Bartholin Cyst

Irwin Goldstein

Bartholin glands are major vestibular androgen dependent glands that release mucus secretions during sexualarousal through a 2.5 cm duct that drains at the 5 o'clock and 7 o'clock positions of the vestibule.  Bartholin's glands are innervated by a branch of the pudendal nerve; mucous secretion is activated by the efferent pelvic nerve.  

Unilateral or bilateral obstruction of the Bartholin's ducts may occur (e.g. from trauma, infection,surgery, or idiopathic), however as long as innervation is intact, Bartholin glands continue to produce mucus despite outlet ductal occlusion.  This leads to dilation of the duct with subsequent cyst formation that can result in Bartholin cyst-associated sexual dysfunction symptoms.

At San Diego Sexual Medicine we have managed numerous women presenting with Bartholin cyst-associated sexual dysfunction.  Some of the Bartholin cyst-associated sexual dysfunctions include dryness with sexual arousal (73%), pain with sexual arousal (82%), pain with orgasm (36%), spontaneous drainage (18%), and a mass at the introitus interfering with penetration (45%).  

The majority of our patients with Bartholin cyst discomfort or pain have been treated previously at other facilities unsuccessfully, including cyst aspiration, Word catheter placement, and marsupialization.  We have successfully diagnosed and surgically treated these women with Bartholin cyst-associated sexual dysfunction using contemporary diagnosis and treatment Principles. For example, we use Grayscale ultrasound to record cyst dimensions after visual sexual stimulationi n the office.  In our patients, the mean cyst size on ultrasound is 2.9 +/- 1.5 cm.   We use vulvoscopy to examine the cyst and other aspects of the vulva, vestibule and vagina with the Wallach Zoomscope.   We use Bartholin cyst anesthesia testing where we apply benzocaine 20%, lidocaine 8% and tetracaine 6% to the cyst wall to assess if there is clinically significant symptom reduction.

Marsupialization surgery as an out-patient procedure.  Surgical principles to encourage post-op mucin drainage through the Bartholin duct include visualization of the duct at surgery and direct anastomosis of the duct to the inferior portion of the incision at 5 and/or 7 o’clock locations.  This is best achieved by allowing a new drainage area within the Bartholin cyst so that the lubricating fluid can continue to be released into the vestibule after sexual arousal and aid pain-free vaginal penetration. The process of surgically establishing drainage of a Bartholin cyst is called marsupialization. Marsupialization has the least chance of recurrence of the Bartholin cyst. Marsupialization is best performed under general anesthesia in an operating room. Marsupialization involves suturing the walls of the Bartholin cyst directly to the inner surface of the labia minora. The sutures dissolve over in 4-6weeks. Post-operative regular arousal is encouraged and mucin secretion through the marsupialized ducts is documented by placement of gauze in the introitus and observing the mucous.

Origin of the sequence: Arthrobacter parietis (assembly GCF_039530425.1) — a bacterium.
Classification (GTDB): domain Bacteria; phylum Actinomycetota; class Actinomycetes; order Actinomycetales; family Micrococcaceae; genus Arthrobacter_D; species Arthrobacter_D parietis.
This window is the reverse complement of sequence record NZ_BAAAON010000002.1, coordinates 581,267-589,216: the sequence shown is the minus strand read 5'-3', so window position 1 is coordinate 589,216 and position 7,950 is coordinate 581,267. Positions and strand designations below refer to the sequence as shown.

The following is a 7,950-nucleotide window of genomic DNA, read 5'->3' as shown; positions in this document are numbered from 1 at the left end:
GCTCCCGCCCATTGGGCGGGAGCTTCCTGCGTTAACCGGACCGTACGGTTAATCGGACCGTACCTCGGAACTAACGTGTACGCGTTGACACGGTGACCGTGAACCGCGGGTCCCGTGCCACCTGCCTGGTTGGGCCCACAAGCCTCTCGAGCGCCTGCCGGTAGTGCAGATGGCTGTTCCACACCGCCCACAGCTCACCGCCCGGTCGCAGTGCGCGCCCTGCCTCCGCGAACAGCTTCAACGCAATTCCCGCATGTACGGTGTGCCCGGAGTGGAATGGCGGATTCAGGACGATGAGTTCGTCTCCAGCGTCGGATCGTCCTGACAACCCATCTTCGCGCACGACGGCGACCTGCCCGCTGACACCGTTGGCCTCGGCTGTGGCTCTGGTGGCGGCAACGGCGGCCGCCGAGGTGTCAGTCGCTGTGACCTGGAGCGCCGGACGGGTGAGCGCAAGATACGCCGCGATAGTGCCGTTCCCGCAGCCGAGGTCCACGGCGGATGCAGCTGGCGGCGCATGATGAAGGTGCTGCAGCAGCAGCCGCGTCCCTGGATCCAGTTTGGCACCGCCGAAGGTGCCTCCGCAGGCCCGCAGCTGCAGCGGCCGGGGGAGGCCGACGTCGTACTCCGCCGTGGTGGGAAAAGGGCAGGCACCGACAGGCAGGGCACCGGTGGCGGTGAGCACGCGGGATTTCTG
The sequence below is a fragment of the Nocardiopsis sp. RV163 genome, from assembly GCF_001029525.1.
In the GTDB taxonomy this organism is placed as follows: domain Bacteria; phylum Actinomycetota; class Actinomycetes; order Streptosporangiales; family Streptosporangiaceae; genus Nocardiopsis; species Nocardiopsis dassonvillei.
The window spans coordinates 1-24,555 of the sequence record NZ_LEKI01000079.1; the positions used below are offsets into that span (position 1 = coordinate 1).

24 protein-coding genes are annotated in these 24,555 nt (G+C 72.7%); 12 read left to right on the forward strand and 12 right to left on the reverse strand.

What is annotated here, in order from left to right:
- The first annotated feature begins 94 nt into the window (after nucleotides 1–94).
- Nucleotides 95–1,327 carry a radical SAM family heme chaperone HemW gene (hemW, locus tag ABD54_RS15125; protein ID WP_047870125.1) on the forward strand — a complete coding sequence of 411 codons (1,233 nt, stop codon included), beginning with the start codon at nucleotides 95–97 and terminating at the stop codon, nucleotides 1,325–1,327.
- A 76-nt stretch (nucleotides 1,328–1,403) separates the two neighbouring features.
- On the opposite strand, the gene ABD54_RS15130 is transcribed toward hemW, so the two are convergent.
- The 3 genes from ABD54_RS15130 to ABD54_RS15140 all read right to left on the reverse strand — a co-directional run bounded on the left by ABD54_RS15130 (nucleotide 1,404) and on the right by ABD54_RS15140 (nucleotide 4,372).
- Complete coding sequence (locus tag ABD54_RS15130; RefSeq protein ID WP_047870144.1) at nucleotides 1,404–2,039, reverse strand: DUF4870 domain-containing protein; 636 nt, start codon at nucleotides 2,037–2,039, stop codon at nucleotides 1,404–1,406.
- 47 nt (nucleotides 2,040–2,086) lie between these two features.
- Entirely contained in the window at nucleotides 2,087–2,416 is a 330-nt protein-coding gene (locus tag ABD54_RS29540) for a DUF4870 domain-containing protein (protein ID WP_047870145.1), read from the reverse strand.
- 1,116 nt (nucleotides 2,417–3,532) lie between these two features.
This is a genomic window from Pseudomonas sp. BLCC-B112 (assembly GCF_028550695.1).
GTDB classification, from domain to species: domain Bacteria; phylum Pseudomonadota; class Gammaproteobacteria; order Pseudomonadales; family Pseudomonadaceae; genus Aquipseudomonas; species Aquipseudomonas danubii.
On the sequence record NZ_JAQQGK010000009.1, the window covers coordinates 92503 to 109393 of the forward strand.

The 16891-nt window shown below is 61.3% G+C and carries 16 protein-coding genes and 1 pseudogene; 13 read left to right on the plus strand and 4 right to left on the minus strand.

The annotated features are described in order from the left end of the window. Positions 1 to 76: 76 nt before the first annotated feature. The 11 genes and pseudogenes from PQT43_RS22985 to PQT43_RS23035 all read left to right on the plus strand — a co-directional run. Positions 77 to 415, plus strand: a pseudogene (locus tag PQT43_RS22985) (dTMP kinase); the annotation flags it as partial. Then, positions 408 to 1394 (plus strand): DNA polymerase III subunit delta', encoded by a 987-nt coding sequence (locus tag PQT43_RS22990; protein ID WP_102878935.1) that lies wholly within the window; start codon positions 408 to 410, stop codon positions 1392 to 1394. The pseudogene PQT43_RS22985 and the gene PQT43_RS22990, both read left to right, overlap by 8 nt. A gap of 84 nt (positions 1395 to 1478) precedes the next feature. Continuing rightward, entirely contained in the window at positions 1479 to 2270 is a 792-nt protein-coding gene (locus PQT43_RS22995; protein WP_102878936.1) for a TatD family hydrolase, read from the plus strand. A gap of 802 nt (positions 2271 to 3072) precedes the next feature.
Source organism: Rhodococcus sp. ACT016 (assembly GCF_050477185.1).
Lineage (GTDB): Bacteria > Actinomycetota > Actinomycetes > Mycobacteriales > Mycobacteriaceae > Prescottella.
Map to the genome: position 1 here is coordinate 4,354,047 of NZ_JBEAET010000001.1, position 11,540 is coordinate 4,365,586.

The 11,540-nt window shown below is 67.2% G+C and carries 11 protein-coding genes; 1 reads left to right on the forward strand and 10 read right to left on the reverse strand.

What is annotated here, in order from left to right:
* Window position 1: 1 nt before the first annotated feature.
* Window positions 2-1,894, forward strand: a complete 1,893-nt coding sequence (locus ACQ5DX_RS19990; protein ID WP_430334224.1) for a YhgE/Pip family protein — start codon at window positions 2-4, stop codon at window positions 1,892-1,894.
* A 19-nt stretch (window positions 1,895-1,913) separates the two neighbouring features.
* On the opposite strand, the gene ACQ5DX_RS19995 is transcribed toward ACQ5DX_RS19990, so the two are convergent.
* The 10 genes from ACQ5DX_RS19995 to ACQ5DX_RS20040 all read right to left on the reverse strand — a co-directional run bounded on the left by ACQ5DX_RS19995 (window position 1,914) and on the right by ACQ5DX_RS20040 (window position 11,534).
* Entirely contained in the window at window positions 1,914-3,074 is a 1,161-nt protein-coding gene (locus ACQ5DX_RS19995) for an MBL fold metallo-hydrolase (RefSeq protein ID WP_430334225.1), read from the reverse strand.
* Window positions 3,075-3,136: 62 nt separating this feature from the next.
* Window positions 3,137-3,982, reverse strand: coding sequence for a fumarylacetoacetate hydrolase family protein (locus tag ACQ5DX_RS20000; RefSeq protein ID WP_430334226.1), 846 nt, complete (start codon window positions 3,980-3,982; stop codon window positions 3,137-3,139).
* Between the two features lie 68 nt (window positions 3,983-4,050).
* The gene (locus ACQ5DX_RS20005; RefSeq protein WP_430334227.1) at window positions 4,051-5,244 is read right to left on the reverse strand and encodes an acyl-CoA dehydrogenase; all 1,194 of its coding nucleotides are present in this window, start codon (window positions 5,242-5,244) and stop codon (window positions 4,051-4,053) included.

Bartholin cysts are a sexual dysfunction that can be successfully treated.  Diagnosis involves an ultrasound after sexual arousal and a positive Bartholin cyst anesthesia test.  Treatment involves marsupialization with visualization and anastomosis of the Bartholin duct to the inferior portion of the incision at the 5:00 and 7:00 o’clock locations. Post-operative regular arousal is encouraged with documentation of mucinous drainage detected.